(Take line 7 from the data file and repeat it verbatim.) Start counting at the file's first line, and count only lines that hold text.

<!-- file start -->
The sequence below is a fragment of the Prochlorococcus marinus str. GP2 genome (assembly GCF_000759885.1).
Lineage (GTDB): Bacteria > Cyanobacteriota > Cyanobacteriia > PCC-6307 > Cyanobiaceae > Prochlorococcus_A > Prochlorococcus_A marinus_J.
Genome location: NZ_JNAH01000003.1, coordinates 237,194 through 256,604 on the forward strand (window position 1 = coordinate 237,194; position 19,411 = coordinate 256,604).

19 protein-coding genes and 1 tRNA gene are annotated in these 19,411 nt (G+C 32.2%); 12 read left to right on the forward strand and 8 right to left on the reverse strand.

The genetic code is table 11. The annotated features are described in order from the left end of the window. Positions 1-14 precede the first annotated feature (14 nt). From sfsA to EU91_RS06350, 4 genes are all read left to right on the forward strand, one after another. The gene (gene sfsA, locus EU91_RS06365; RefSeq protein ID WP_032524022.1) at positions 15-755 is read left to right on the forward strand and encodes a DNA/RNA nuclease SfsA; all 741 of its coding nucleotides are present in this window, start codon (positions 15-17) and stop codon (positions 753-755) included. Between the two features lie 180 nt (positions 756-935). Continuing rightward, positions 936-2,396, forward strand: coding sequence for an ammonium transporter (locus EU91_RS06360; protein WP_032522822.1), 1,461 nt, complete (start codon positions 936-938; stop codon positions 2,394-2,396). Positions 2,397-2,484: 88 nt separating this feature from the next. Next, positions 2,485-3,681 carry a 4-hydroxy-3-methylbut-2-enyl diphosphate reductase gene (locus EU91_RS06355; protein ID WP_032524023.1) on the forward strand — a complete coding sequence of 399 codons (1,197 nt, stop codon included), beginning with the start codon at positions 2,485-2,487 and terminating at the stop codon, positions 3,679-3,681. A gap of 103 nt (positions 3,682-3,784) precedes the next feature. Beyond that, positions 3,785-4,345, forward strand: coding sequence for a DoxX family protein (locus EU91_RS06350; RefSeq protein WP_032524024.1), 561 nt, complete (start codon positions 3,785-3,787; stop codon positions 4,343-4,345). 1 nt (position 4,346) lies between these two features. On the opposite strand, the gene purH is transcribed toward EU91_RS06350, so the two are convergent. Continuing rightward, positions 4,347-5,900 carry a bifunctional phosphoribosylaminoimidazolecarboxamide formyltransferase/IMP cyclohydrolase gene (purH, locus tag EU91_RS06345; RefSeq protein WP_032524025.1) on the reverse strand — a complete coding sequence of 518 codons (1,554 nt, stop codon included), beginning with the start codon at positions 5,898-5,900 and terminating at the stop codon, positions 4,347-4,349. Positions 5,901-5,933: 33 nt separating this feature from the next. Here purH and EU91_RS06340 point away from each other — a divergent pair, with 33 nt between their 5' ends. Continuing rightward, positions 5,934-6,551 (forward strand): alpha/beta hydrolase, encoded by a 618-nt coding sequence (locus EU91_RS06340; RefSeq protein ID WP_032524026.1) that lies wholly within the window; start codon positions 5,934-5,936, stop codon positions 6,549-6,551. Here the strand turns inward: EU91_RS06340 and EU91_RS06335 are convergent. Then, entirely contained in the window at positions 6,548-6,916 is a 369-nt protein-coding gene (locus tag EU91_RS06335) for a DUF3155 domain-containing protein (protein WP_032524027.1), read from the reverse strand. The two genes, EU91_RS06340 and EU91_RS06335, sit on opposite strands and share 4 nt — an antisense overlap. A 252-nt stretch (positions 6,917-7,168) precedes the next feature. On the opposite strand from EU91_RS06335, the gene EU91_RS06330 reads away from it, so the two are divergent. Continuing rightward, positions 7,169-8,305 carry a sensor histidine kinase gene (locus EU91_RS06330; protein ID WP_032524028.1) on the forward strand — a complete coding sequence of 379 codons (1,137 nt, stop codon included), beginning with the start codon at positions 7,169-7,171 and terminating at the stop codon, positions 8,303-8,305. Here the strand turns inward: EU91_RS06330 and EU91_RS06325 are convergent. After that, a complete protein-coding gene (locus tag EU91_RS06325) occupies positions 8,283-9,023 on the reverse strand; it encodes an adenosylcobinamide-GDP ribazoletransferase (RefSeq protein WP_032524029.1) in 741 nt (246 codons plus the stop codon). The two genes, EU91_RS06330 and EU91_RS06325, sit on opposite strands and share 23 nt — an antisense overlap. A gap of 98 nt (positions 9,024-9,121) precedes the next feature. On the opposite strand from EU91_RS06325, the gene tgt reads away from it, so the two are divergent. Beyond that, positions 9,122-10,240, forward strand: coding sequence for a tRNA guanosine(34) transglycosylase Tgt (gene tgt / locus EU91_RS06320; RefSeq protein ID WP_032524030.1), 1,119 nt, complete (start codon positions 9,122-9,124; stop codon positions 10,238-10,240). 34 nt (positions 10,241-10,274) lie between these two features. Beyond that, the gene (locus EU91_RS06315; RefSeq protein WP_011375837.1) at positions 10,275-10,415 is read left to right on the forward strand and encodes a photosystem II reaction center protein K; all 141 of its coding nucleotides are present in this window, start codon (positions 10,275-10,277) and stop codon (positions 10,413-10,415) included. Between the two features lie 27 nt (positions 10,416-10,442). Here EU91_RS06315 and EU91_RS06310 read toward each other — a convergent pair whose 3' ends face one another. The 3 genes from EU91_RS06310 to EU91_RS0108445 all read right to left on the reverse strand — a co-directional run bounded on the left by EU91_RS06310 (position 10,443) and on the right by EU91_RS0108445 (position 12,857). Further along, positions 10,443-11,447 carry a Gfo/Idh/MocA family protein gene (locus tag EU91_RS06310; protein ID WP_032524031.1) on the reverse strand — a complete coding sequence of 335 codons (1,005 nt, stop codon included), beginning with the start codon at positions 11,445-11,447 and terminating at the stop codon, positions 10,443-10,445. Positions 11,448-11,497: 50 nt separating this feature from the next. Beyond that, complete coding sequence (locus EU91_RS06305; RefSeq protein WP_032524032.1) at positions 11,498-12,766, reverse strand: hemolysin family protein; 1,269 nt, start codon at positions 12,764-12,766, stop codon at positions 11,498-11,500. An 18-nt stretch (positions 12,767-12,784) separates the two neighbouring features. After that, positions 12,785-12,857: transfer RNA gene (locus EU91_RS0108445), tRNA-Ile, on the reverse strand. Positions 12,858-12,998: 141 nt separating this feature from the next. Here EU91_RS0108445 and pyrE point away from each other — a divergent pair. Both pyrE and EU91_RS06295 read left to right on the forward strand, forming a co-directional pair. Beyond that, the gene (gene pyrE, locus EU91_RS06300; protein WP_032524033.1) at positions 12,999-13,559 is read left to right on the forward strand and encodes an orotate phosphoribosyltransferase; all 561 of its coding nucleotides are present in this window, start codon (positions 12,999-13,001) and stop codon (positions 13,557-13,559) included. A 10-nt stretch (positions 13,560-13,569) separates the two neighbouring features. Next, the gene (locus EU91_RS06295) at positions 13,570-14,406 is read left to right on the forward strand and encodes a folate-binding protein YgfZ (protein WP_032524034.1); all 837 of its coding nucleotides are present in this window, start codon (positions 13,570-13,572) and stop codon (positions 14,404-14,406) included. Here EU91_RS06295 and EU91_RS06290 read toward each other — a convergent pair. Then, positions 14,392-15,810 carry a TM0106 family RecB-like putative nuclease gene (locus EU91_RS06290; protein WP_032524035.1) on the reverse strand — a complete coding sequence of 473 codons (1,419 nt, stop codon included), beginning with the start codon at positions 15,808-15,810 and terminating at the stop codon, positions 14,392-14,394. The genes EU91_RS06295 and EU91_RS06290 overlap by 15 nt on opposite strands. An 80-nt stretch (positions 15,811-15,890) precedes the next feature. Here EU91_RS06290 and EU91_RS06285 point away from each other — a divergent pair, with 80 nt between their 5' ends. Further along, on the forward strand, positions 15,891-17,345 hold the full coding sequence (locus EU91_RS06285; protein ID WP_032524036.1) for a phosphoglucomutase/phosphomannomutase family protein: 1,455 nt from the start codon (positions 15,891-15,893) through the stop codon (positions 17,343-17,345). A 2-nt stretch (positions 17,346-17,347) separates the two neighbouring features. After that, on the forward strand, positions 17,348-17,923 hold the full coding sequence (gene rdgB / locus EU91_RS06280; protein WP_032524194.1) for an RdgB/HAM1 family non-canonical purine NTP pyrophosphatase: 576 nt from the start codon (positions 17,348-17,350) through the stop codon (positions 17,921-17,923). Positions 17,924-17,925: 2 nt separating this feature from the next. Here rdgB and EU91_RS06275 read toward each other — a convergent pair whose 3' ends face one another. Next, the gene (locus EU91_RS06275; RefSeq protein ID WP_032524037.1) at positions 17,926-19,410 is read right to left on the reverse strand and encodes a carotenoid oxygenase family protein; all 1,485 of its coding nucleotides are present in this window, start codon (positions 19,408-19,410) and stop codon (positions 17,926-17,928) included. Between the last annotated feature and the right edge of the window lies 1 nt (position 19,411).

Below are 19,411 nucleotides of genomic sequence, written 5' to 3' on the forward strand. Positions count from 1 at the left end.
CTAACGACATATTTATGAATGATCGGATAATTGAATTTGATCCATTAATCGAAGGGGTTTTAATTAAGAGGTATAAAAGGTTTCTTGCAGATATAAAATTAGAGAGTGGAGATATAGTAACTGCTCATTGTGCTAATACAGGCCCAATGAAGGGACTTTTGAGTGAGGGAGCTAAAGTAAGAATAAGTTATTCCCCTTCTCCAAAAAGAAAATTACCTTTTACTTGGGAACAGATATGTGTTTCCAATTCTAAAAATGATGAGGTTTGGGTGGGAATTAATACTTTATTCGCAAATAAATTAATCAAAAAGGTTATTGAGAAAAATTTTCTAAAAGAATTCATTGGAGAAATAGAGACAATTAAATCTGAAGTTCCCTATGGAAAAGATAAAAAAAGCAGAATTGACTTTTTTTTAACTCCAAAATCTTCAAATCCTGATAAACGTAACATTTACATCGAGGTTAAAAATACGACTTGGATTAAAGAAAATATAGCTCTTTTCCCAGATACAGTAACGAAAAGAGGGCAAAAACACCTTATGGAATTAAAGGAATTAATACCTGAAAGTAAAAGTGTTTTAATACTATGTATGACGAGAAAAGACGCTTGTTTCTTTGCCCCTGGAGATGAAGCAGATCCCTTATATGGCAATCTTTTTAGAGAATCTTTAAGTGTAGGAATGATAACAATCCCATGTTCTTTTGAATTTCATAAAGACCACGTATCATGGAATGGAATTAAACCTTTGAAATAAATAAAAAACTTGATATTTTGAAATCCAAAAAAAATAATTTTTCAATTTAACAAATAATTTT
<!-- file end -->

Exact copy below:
CTAACGACATATTTATGAATGATCGGATAATTGAATTTGATCCATTAATCGAAGGGGTTTTAATTAAGAGGTATAAAAGGTTTCTTGCAGATATAAAATTAGAGAGTGGAGATATAGTAACTGCTCATTGTGCTAATACAGGCCCAATGAAGGGACTTTTGAGTGAGGGAGCTAAAGTAAGAATAAGTTATTCCCCTTCTCCAAAAAGAAAATTACCTTTTACTTGGGAACAGATATGTGTTTCCAATTCTAAAAATGATGAGGTTTGGGTGGGAATTAATACTTTATTCGCAAATAAATTAATCAAAAAGGTTATTGAGAAAAATTTTCTAAAAGAATTCATTGGAGAAATAGAGACAATTAAATCTGAAGTTCCCTATGGAAAAGATAAAAAAAGCAGAATTGACTTTTTTTTAACTCCAAAATCTTCAAATCCTGATAAACGTAACATTTACATCGAGGTTAAAAATACGACTTGGATTAAAGAAAATATAGCTCTTTTCCCAGATACAGTAACGAAAAGAGGGCAAAAACACCTTATGGAATTAAAGGAATTAATACCTGAAAGTAAAAGTGTTTTAATACTATGTATGACGAGAAAAGACGCTTGTTTCTTTGCCCCTGGAGATGAAGCAGATCCCTTATATGGCAATCTTTTTAGAGAATCTTTAAGTGTAGGAATGATAACAATCCCATGTTCTTTTGAATTTCATAAAGACCACGTATCATGGAATGGAATTAAACCTTTGAAATAAATAAAAAACTTGATATTTTGAAATCCAAAAAAAATAATTTTTCAATTTAACAAATAATTTT